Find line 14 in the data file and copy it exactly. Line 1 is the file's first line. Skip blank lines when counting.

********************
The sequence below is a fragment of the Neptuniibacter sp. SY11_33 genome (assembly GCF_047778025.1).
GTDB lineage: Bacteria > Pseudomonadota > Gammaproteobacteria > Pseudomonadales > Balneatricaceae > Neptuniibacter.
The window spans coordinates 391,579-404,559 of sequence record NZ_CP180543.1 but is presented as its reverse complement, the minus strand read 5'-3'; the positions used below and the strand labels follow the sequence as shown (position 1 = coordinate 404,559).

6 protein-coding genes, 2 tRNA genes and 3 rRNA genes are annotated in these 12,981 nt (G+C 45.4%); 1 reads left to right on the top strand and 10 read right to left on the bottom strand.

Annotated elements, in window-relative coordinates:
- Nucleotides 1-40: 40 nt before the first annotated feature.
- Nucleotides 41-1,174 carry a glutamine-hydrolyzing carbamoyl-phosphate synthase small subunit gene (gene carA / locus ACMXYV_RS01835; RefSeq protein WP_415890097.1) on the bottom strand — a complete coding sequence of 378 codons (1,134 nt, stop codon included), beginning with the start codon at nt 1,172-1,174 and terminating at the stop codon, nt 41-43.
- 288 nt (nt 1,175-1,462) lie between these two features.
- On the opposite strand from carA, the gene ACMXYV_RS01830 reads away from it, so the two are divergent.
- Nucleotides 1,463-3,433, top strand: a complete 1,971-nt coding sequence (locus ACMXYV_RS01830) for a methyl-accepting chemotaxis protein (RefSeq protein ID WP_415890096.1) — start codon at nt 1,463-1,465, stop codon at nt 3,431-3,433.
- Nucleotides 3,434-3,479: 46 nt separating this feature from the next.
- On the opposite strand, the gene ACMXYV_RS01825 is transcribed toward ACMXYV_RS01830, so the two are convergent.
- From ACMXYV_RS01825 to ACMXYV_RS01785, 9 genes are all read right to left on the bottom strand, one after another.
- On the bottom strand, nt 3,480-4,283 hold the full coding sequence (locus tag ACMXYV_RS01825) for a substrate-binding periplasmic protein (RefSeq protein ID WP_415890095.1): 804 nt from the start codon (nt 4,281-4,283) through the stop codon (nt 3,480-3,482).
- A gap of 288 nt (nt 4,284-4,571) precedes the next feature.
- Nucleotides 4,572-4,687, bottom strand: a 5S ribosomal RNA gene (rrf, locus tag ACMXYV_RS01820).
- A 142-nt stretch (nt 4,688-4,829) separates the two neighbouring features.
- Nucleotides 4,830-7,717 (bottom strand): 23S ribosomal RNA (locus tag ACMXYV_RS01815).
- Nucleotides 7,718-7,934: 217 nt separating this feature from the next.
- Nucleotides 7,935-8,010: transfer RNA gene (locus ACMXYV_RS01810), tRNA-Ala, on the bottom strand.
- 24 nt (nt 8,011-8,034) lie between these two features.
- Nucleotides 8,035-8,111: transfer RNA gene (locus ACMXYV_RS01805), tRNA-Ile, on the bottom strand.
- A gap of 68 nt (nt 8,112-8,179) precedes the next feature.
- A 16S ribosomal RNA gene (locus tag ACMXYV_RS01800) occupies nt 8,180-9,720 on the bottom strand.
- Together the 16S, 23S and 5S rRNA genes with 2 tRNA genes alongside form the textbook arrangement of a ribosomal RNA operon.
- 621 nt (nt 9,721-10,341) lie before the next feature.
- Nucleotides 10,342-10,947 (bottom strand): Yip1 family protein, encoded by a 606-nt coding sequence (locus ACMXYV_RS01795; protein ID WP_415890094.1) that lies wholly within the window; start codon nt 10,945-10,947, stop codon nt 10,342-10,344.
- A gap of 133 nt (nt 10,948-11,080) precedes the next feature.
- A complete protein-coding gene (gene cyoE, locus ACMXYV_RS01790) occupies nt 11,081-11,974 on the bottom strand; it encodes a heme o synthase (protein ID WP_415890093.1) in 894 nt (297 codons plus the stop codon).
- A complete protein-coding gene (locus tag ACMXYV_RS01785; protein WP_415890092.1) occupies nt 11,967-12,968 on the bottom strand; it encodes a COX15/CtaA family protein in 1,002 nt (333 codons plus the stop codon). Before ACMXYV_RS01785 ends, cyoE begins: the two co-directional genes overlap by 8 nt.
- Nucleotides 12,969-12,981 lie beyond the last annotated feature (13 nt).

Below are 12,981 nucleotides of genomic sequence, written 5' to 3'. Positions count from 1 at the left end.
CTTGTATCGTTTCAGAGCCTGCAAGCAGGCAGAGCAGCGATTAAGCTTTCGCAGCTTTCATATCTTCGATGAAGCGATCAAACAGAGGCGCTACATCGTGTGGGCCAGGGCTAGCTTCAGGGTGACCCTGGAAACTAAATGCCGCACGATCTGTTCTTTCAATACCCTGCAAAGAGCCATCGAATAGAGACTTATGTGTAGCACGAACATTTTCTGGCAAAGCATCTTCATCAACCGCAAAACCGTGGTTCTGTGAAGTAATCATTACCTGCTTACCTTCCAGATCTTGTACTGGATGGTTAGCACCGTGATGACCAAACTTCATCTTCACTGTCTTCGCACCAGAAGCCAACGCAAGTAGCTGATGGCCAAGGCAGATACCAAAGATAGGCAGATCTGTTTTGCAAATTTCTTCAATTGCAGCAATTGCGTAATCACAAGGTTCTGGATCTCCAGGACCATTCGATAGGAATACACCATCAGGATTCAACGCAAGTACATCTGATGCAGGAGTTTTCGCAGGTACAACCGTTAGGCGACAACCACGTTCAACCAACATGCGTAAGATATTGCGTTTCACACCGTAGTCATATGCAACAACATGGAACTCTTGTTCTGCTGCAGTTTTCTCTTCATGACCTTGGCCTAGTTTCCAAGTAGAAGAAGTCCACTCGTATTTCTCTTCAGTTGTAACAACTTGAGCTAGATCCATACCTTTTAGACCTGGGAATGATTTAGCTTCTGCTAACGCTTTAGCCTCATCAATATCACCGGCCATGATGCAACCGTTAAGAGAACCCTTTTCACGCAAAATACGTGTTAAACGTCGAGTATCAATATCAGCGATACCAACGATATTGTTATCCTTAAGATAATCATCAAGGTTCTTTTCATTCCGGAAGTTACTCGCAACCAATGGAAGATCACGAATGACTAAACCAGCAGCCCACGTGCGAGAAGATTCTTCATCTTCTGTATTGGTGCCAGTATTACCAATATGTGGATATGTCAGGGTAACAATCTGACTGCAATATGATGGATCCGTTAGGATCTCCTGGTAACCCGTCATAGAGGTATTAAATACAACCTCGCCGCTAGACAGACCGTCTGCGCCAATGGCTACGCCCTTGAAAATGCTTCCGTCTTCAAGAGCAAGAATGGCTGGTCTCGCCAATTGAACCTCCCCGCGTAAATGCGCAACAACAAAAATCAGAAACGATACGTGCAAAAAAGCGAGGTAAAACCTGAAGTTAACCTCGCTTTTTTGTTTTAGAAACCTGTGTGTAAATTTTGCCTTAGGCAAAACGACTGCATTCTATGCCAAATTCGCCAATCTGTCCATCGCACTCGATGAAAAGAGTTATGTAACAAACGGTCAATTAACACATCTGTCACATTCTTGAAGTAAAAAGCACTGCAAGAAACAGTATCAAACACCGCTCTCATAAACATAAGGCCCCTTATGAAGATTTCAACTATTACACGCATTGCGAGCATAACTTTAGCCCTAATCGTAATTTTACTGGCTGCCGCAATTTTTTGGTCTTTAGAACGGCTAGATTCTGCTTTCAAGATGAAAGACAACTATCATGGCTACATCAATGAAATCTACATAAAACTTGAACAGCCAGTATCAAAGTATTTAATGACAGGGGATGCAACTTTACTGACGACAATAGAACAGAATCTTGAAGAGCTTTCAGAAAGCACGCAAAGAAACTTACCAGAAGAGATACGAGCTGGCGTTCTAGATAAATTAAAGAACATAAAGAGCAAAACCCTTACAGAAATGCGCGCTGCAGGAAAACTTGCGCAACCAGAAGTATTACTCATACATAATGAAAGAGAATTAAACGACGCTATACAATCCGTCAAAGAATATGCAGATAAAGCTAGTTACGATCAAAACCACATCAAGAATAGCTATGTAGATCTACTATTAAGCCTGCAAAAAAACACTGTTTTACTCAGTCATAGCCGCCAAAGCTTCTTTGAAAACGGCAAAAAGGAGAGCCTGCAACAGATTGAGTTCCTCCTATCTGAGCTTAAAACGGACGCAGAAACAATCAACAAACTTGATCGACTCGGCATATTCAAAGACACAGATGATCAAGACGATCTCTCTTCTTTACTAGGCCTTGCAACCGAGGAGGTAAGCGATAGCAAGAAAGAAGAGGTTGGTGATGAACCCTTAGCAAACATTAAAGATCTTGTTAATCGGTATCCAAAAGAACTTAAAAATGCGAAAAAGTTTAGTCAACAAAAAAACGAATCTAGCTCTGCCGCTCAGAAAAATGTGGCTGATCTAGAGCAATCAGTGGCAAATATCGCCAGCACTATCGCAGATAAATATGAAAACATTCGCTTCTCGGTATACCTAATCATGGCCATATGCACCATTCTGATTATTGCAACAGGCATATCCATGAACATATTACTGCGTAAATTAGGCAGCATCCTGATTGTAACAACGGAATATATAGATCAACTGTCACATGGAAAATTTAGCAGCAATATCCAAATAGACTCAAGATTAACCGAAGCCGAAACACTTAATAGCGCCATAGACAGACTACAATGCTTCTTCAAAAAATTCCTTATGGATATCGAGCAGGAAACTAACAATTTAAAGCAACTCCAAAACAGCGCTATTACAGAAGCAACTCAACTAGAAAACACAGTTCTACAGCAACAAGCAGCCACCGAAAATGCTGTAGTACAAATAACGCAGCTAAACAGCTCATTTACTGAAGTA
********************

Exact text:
- On the bottom strand, nt 3,480-4,283 hold the full coding sequence (locus tag ACMXYV_RS01825) for a substrate-binding periplasmic protein (RefSeq protein ID WP_415890095.1): 804 nt from the start codon (nt 4,281-4,283) through the stop codon (nt 3,480-3,482).